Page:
7 November 2010

Texas - April 2010


After months of planning and logistics, today I depart on a two part journey to Texas, USA and Costa Rica. Or not as nature has conspired against me in the most lurid way. Everything started to unravel on Wednesday morning with the eruption of Iceland’s Eyjafjallajoekull volcano. Cancellation of flights started yesterday followed by the inevitable air space closures. Continental’s website finally listed the flight as cancelled late evening yesterday. Apparently you get re-booked onto the next available flight, with or without your knowledge and consent. Realizing that little was likely to change by Monday, I called to reschedule for next week Friday. The whole debacle puts me off securing accommodation or anything else in advance - everything is non-refundable to move.

So, I could simply go to work today and continue as normal until next Friday. We’re in theatre today and my mind is simply not up for it. Grab the golf clubs and head for the nearest course with the aim of venting my frustrations with all and sundry on the little white ball. Ever since arriving, there has been this nagging feeling of ‘something is missing’, but being so preoccupied with whacking the golf ball it take a full 9 holes for me to realize what. Richmond Park sits directly under the Heathrow flight path and there is a consistent but dull scream of engines overhead throughout the day. Only today there isn’t, and having just started to enjoy my golf - I am reminded why I am standing on Richmond Park Golf Course when I should be 3 hours over the Atlantic already. The next shot strikes the ball noticeably harder. Ends up being a good day on the golf course, must remember to play ‘angry’ more often.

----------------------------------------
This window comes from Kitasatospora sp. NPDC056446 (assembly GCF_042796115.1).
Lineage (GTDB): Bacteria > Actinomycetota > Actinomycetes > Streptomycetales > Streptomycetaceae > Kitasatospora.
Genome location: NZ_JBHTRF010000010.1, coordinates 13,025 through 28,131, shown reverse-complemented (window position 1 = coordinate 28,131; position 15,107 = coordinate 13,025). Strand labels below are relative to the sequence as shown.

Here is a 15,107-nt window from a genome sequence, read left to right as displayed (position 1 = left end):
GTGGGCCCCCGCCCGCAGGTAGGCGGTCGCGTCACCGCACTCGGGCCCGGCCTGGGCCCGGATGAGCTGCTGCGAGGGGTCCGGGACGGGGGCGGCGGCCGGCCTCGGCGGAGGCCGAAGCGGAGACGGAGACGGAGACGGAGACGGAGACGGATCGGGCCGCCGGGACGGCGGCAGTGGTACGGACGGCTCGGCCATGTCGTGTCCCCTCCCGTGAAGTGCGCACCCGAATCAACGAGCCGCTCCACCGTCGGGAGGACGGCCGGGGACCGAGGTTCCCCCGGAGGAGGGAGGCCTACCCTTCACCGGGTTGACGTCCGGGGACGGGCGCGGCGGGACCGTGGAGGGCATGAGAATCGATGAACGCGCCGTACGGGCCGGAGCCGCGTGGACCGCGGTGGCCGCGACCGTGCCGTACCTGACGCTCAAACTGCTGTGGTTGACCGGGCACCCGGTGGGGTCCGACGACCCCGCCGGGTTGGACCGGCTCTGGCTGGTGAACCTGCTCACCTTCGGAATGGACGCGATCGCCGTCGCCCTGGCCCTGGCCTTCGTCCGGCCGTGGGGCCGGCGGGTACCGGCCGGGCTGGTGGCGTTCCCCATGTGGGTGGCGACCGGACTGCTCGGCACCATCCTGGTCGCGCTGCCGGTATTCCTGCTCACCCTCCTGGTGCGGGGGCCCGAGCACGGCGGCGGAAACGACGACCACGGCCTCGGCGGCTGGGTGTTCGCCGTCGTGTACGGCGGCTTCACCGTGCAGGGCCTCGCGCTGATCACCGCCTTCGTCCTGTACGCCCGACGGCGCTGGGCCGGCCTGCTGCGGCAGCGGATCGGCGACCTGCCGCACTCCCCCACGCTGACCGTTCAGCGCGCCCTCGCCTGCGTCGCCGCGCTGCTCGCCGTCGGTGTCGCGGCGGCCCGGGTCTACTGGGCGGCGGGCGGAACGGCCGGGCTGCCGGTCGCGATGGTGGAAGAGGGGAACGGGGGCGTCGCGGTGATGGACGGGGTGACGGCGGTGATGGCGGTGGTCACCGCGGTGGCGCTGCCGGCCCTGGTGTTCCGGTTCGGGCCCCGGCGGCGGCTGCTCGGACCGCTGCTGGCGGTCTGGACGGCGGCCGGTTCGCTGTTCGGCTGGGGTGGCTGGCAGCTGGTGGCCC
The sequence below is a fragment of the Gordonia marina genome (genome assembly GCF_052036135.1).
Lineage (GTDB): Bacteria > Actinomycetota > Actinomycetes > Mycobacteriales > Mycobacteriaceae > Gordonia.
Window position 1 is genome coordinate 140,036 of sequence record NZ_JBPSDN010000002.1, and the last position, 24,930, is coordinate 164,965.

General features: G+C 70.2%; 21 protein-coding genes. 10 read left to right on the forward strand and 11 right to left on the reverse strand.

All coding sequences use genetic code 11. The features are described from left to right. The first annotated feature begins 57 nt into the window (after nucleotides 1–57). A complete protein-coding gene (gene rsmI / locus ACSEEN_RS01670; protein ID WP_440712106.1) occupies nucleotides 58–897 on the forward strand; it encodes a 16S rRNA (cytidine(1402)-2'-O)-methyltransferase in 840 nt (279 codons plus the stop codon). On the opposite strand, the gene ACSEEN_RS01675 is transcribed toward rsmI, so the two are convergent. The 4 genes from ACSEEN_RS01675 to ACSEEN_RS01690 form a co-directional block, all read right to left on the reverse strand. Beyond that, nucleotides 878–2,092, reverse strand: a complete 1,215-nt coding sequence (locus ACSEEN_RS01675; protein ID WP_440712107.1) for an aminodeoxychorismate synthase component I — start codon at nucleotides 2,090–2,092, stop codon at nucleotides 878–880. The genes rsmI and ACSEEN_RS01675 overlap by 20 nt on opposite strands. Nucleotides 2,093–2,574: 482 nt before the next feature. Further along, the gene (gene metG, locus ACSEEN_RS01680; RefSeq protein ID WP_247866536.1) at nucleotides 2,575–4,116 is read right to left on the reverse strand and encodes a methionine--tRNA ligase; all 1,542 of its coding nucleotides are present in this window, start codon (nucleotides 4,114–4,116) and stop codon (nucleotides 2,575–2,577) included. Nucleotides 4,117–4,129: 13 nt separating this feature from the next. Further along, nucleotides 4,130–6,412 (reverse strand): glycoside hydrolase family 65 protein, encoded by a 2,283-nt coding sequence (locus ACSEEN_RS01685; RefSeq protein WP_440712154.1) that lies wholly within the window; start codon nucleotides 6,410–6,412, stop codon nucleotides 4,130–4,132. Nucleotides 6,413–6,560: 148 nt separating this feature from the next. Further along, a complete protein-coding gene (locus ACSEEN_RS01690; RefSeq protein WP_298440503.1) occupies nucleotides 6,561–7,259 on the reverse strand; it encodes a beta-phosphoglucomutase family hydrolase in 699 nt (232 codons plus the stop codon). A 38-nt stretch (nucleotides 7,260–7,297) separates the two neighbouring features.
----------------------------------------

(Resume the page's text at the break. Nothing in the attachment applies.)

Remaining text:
It takes the rest of Friday afternoon to amend my Virgin rental car booking. Most of it on the phone to some chap in an Indian call centre. To rebook dates is going to cost another £20. ‘Would I like to pay over the phone now?’, what choice do I have before reading out my details. Part of me is resigned to the fact that a clone of my card has already been made before the payment is even processed.Spend the rest of the week at work with a distinct air of ‘I shouldn’t be here right now, so stop asking me questions.’ Nor am I certain that this damn volcano is going to alter much over the next week either. Fortunately the Germans and Swedes put a few scientists on their carriers and prove that you do not in fact fall out of the sky after a little ash exposure. Develop a greater degree of respect for Willie Walsh after he puts himself on a BA flight just to ram the point home. Eventually the Health and Safety brigade are satisfied with their 15 mins of fame and are quietly told to eff off so that we can ‘Carry on Flying’. It really was that bad, I had visions of Sid James in a pilots outfit...